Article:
Will stepchildren owe the inheritance tax?

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Q. Regarding inheritances and stepchildren: Say a man is married three times. Marriage No. 1 results in two biological children, Marriage No. 2 brings three stepchildren and Marriage No. 3 brings no children. Are the children from Marriage No. 2 considered Class A beneficiaries?
— Stepparent

A. When you’re talking inheritances in New Jersey, so-called Class A beneficiaries can receive transfers at death with no inheritance tax.

Class A beneficiaries include a spouse, civil union or domestic partner, parents, grandparents, children – including adopted children – and their descendants, stepchildren and a mutually-acknowledged child as defined in the statute, said Catherine Romania,an estate planning attorney with Witman Stadtmauer in Florham Park.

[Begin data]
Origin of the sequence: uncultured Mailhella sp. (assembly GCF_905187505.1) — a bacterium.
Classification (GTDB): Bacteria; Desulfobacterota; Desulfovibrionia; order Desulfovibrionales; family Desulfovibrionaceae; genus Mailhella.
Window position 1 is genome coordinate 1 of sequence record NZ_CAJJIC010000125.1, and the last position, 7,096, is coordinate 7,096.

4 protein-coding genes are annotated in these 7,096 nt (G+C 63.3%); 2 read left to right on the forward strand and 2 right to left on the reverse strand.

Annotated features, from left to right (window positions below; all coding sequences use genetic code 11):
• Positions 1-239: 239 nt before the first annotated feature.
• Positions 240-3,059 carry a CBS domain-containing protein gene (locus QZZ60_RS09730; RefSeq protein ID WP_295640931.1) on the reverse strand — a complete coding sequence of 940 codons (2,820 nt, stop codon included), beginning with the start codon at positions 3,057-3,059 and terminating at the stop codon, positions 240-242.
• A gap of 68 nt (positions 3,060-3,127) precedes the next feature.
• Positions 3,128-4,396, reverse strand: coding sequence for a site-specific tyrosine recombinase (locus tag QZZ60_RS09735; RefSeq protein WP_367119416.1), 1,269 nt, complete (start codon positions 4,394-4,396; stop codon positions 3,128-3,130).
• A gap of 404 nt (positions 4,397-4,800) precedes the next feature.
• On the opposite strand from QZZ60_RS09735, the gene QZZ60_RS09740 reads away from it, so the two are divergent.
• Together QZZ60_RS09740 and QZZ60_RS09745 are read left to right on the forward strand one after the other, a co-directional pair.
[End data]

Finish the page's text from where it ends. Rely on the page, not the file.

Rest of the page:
She said step-grandchildren are not Class A beneficiaries, although legislation has been introduced to make them Class A beneficiaries.

A stepchild is defined in the definition section of the law as “a child of the surviving, deceased, or former spouse who is not a child of the decedent.”

“It does not stipulate that the decedent must not remarry in order for the child of the former spouse to remain a stepchild,” Romania said. “Moreover, unlike other states such as Iowa, in which the stepchild’s status derives from the marriage and thus ends on divorce, the definition indicates that the child of a former spouse remains a stepchild and thus a Class A beneficiary.”

Based on your facts, it appears the children from Marriage No. 2 are still considered Class A beneficiaries.

Romania said consideration should also be given to qualification as a mutually acknowledged child if the decedent, for not less than 10 years prior to the transfer, stood in a mutually acknowledged relation of a parent, provided the relationship began before the child’s 15th birthday and was continuous for 10 years thereafter.

To learn more about the inheritance tax, read this story.

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